The international “markaz” or the centre of Tableeghi Jamaat, a Muslim reform moment, headquartered in Nizamuddin, erupted last month with cases of coronavirus. Tableeghis from a dozen or so countries held a seminar on their mission. They are an innocuous group: they do not convert, nor do they preach jehad. But in their appearance they look like the two groups. A world in the grip of post-9/11 Islamophobia must have found the tableeghis as Godsend sources of information.

One has to fall back on the testimony of Shishir Gupta of Hindustan Times. According to him, National Security Adviser Ajit Doval visited the Markaz on March 28, strangely, at 2am to meet Chief of Jamaat Maulana Saad Khandalwi. The maulana is since, either missing or in a Saharanpur safe haven.

As a result of this summit, all the six to eight floors (only deep insiders have been to the highest floor) of the Markaz have been cleared of devotees. During peak season, the Markaz can accommodate 10,000 devotees. During the conference in early March there were 6,000 tableeghis in the Markaz.

A question the media has chosen not to ask: which official agency has, over the years, given permission to the Jamaat to build floors upon floors of structures which are brazenly illegal? Two floors were added in the past two years. This, when the Nizamuddin Police Station shares a wall with the Markaz. Nor does the archeological survey show any interest in recovering Ghayasuddin Balban’s Palace, the earliest such building in the area, which the tableeghis have encroached. It is an interesting aside that the Nizamuddin basti, its social texture, totally divorced from the tableeghis, has not reported a single case of the virus.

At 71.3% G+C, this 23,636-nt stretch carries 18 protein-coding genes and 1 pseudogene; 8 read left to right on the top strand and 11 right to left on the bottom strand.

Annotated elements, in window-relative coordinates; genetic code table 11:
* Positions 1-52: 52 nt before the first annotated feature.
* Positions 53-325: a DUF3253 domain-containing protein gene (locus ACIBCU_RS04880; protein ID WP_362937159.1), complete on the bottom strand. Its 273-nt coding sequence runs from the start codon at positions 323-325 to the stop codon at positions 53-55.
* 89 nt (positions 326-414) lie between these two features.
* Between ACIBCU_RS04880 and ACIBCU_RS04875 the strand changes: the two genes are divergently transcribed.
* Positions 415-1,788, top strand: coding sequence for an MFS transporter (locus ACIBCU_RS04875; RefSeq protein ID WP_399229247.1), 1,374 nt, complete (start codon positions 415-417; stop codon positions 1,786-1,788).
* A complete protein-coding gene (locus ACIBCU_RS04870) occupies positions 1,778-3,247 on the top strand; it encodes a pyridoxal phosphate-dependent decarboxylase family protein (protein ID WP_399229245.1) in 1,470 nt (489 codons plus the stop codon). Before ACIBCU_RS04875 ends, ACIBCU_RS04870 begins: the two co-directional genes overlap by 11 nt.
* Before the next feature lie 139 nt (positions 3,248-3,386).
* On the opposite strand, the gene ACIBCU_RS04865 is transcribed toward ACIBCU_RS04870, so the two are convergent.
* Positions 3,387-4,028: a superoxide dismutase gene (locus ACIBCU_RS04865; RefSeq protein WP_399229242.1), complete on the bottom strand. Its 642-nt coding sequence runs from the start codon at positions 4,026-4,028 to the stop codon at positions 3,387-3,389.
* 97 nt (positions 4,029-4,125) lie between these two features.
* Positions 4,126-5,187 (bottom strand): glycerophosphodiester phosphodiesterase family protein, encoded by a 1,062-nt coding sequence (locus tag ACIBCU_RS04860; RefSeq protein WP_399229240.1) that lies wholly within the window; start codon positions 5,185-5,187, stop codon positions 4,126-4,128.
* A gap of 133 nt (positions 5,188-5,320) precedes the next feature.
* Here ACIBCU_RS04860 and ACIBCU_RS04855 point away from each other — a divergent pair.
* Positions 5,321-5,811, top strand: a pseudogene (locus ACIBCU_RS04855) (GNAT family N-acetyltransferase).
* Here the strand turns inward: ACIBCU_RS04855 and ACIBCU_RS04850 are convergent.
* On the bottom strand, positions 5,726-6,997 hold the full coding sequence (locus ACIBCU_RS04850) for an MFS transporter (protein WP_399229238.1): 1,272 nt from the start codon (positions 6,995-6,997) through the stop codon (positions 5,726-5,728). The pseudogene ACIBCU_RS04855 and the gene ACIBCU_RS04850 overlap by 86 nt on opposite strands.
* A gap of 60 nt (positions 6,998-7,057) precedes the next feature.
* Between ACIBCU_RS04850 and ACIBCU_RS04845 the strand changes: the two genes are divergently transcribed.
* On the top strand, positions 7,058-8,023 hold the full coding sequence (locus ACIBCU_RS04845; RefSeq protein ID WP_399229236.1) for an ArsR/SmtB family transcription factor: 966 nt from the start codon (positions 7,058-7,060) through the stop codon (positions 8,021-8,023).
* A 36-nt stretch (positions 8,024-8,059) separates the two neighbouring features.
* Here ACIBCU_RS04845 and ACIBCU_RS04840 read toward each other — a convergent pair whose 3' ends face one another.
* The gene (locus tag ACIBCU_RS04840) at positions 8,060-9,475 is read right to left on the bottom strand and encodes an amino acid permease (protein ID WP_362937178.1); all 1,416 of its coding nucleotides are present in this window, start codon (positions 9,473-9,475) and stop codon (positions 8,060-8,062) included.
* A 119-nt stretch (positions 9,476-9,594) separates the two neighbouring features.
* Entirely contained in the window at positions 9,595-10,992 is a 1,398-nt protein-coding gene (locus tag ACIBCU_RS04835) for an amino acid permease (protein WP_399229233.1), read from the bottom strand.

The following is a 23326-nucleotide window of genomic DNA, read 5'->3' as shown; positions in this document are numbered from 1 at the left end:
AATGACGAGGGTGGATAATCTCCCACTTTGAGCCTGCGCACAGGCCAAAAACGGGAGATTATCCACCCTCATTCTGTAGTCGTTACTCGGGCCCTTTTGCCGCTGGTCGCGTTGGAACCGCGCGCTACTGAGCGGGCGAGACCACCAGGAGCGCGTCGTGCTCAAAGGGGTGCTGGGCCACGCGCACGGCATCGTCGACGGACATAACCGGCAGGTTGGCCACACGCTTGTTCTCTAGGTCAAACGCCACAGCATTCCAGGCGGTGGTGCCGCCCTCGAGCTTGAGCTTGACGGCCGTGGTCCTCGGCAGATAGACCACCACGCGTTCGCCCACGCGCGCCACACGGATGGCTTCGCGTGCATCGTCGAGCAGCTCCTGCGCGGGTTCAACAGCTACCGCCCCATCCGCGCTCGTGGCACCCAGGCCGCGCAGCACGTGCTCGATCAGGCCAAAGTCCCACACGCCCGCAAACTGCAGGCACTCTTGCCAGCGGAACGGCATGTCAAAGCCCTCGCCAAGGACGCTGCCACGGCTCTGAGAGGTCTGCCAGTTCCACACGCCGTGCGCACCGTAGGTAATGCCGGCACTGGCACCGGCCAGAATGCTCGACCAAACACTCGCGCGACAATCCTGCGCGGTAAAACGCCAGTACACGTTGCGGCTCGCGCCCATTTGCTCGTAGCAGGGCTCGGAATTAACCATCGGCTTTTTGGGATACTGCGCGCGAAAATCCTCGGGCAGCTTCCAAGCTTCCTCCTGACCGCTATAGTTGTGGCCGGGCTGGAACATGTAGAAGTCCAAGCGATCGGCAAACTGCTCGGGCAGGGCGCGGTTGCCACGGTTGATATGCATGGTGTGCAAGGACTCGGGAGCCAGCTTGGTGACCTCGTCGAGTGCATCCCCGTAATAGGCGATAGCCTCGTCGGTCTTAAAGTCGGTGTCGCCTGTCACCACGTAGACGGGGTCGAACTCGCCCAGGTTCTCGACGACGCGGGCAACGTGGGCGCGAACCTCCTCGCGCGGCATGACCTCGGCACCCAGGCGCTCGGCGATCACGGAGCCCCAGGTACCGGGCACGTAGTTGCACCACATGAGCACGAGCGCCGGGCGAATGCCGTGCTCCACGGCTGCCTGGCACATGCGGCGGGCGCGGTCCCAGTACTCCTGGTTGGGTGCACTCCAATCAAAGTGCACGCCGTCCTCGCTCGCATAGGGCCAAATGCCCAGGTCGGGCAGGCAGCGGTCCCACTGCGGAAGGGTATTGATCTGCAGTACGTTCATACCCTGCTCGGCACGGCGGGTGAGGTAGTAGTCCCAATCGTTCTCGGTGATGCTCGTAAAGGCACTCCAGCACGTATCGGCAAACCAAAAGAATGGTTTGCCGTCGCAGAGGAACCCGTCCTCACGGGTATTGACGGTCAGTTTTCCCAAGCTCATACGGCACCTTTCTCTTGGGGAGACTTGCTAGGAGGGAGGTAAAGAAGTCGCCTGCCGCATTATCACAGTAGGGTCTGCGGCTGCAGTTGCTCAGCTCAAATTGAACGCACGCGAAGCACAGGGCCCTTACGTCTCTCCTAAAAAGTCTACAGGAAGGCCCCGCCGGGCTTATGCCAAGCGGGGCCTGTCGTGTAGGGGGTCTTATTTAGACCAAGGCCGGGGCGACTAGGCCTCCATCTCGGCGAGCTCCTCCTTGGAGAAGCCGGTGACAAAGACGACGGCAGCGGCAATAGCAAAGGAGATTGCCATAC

It cannot be denied that infected tableeghis somewhat stupidly travelled in all directions – Andaman and Nicobar, Tamil Nadu, Telangana, Kashmir and so on.

Meanwhile, what is one to make of the BJP leadership accelerating cases under the Unlawful Activities Prevention Act – Gautam Navlakha, Anand Teltumbde, Omar Khalid and Jamia Students associated with the anti-CAA agitation which ballooned into the Shaheen Bagh movement. One had somehow, naively maybe, expected a more cooperative post-corona atmosphere. A more confrontational one is swimming into ones ken.

All of this is happening at a time when the lockdown is increasingly in bad odour. Experts like Dr Satyaprakash Muliyil, former principal of Vellore Medical College, Dr Mathew Varghese of St. Stephen’s Hospital and Professor Johan Griesecke, an internationally-recognized Swedish expert, have been advocating: “herd immunity” as the preferred option. The theory being that the coronavirus has come to stay, just as dengue and chikungunya have become unfortunate parts of our lives.

What does Modi do now? Does he lift the lockdown and face attending risks? A spike in cases and he will face the flak. If there is a no spike, the decision to have locked down will begin to look like a government-made-economic disaster. In any case, when and how does the lockdown end?

Has Veer Abhimanyu entered the Chakravyuh and there is no Arjun or Krishna to guide him out of it?

The writer is a journalist based in India

The writer is a journalist based in India.